Probably time to start using the Twitter account we set up ages ago. All the very latest news from S-Pulse will be tweeted in English via our account along with match updates and other bits and bobs we feel like tweeting. As I can do it on my phone our tweets will no doubt beat our website articles to the punch, so it'll be worth following. And you can do that at @spulseukultras.
Saturday, 23 April 2011
S-Pulse 1-0 Avispa Fukuoka
GK K. Yamamoto
M. Yamamoto on for Muramatsu (HT)
Alex on for Ono (67)
Arata on for Takahara (91)
The forgotten derby day of the J. League. Shimizu vs Fujieda, the two towns a mere 15 miles apart. Today's visitors were founded a decade before before S-Pulse but were beaten to the J. League punch in 1993 by us, and then in 94 by Iwata. This left Shizuoka prefecture pretty much saturated and in 1994 Fujieda Brux upped sticks and relocated to the southern island of Kyushu, becoming Fukuoka Brux in the process. One further name change and you get to today's Avispa. Enough history, but the huge banner at Nihondaira which read Fujieda Brux Forever 1994 was a nice touch.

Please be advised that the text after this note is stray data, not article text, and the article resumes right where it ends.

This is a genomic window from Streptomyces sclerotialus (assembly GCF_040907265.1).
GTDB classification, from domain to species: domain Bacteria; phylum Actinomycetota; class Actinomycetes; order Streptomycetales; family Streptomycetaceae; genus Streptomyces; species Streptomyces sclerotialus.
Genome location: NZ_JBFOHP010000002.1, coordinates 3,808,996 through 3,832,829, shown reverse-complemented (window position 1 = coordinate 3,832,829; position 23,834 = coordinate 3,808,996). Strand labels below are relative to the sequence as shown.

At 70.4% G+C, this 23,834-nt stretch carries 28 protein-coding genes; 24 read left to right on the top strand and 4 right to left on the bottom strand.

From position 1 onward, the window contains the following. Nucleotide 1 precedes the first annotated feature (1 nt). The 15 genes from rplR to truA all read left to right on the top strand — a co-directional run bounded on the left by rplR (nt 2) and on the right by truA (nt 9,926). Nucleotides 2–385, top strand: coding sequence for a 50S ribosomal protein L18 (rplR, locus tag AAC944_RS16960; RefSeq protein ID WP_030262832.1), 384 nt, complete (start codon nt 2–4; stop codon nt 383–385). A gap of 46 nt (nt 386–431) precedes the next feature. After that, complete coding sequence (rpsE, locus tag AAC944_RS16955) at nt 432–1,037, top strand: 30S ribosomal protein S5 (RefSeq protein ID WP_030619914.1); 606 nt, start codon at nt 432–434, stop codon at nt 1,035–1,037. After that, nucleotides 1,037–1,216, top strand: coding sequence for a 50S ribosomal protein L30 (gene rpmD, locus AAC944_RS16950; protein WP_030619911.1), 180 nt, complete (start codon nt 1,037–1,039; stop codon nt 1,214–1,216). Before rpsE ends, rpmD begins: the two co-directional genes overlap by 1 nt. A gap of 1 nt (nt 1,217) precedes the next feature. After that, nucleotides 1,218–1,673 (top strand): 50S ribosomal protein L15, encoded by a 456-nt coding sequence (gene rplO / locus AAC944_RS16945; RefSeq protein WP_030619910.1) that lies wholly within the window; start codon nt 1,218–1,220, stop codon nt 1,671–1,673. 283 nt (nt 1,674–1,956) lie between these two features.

Anyway, the game was alright. Both teams struggled to created anything much in the slippery conditions, and we had to wait 80 minutes before a touch of class from Genki gave us the breakthrough. A handball right on the edge of the box and Omae stepped of to swing in a perfect strike past the despairing keeper.
Job done. Eventually
So the game played out and and ended 1-0, which was three points well earned. It was one of those days you call character building but in reality was just bloody horrible. I hope it's sunny when we play Hiroshima next week. I really, really hope so.
Personal video of Omae's cracking freekick Includes the build up..
Thursday, 14 April 2011
Ajax 4-0 S-Pulse
Cvitanich 25, 35, 67
MF M. Yamamoto
Muramatsu on for M. Yamamoto (46)
Alex on for Edamura (64)
K. Yamamoto on for Usui (74)
6 million Euros raised (£5.2 million) in a stunning effort from all concerned. Top work to our boys who, despite the footballing lesson, did themselves proud representing their country. I know we've had a fair few Dutch visitors through these pages over the last week or so, so I'd like to say thank you to Ajax for being such gracious hosts and looking after our team and fans. If you feel the need for a trip to Asia, you will always be welcome at Nihondaira. :)